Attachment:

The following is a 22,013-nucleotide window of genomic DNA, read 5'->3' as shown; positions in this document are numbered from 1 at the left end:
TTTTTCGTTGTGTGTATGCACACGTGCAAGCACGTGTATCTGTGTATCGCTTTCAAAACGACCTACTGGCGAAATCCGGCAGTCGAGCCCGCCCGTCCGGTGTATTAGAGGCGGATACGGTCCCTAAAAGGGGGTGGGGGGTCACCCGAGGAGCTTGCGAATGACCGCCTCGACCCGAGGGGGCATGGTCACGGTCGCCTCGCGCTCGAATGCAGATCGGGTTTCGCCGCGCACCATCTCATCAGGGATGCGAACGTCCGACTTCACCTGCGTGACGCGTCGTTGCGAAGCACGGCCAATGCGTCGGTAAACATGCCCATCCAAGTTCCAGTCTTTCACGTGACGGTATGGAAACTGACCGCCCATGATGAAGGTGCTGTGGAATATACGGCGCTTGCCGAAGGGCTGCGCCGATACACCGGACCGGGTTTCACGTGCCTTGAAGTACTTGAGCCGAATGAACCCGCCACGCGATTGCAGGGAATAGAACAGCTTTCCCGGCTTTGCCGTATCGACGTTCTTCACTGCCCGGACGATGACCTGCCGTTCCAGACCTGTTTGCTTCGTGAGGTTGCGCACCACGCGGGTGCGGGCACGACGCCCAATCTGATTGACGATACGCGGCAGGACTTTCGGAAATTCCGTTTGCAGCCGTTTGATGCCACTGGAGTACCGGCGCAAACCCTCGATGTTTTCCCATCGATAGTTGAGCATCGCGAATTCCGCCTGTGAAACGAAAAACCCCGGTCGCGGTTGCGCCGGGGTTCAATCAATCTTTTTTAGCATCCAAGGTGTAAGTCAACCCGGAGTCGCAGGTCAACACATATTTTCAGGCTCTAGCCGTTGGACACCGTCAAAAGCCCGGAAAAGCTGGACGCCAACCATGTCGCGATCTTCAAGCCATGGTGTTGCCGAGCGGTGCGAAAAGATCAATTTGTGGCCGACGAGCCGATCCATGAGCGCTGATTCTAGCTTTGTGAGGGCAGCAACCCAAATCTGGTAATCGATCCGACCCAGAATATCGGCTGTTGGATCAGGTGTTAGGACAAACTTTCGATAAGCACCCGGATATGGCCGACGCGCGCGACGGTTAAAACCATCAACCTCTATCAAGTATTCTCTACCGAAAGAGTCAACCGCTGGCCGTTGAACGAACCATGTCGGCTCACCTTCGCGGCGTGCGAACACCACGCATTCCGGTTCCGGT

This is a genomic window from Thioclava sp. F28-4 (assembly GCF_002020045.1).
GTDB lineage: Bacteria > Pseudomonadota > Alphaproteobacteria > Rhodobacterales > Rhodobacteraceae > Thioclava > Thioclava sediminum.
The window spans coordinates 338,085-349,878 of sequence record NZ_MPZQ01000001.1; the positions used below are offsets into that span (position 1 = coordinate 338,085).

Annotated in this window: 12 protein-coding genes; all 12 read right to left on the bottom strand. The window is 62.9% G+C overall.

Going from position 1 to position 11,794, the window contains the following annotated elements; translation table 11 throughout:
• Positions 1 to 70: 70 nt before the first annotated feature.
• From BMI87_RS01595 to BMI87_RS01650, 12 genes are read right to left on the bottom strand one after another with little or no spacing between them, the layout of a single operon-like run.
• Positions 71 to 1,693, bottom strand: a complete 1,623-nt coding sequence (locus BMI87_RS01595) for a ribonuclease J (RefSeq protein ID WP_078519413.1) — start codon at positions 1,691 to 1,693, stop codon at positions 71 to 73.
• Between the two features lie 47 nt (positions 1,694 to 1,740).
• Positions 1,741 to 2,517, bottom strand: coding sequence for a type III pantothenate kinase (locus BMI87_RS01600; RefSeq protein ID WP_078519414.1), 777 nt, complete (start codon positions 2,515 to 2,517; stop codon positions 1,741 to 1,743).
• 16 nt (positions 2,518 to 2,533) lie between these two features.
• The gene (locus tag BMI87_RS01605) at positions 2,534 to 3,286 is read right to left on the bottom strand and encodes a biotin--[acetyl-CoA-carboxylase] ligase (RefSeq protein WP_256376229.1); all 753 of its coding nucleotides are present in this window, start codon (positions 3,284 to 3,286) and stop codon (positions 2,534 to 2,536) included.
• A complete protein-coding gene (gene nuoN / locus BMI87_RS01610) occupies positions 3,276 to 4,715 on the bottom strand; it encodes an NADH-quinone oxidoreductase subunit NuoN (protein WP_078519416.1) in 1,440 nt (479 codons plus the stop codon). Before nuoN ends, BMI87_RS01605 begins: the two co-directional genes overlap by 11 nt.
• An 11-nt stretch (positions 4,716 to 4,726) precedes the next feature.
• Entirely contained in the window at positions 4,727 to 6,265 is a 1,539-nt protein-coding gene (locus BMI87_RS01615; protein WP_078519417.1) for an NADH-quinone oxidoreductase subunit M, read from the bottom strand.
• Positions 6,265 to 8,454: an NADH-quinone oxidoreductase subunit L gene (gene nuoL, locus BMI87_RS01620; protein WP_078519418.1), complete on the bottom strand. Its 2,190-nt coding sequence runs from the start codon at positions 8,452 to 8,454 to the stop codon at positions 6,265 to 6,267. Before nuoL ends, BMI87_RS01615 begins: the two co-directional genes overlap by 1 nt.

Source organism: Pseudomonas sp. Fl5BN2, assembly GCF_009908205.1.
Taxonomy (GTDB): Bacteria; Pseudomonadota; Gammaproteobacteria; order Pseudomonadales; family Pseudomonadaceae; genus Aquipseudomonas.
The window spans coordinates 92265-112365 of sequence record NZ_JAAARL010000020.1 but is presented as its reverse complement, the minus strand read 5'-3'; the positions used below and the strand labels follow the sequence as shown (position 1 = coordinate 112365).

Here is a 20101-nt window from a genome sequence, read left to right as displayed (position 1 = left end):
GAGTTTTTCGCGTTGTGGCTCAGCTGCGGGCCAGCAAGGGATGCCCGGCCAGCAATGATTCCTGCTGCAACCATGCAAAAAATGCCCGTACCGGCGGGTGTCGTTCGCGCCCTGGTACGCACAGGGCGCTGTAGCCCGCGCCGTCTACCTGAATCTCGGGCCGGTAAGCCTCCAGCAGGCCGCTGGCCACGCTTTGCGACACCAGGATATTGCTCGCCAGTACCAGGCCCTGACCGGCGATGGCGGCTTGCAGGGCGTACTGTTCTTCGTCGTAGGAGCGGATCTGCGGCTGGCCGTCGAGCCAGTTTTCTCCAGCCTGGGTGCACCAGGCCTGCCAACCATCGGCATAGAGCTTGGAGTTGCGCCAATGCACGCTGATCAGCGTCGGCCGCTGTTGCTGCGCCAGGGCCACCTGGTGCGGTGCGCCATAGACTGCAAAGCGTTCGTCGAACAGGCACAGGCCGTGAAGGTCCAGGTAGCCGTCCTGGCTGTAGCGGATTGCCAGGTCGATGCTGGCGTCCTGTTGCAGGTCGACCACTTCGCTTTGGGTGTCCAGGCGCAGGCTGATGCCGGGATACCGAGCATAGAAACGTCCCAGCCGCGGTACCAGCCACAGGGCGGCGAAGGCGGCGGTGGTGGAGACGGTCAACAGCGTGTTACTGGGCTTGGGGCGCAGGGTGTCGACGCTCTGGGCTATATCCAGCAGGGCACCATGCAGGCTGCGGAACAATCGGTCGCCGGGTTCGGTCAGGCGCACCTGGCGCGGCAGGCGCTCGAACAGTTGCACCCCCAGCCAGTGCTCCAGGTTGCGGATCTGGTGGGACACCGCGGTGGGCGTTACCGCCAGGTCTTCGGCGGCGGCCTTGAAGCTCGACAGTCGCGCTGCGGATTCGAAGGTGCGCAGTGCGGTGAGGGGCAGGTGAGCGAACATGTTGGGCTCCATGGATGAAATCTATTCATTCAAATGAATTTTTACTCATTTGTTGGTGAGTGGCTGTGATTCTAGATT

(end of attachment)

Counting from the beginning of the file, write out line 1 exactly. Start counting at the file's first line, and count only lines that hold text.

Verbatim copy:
The following is a 22,013-nucleotide window of genomic DNA, read 5'->3' as shown; positions in this document are numbered from 1 at the left end: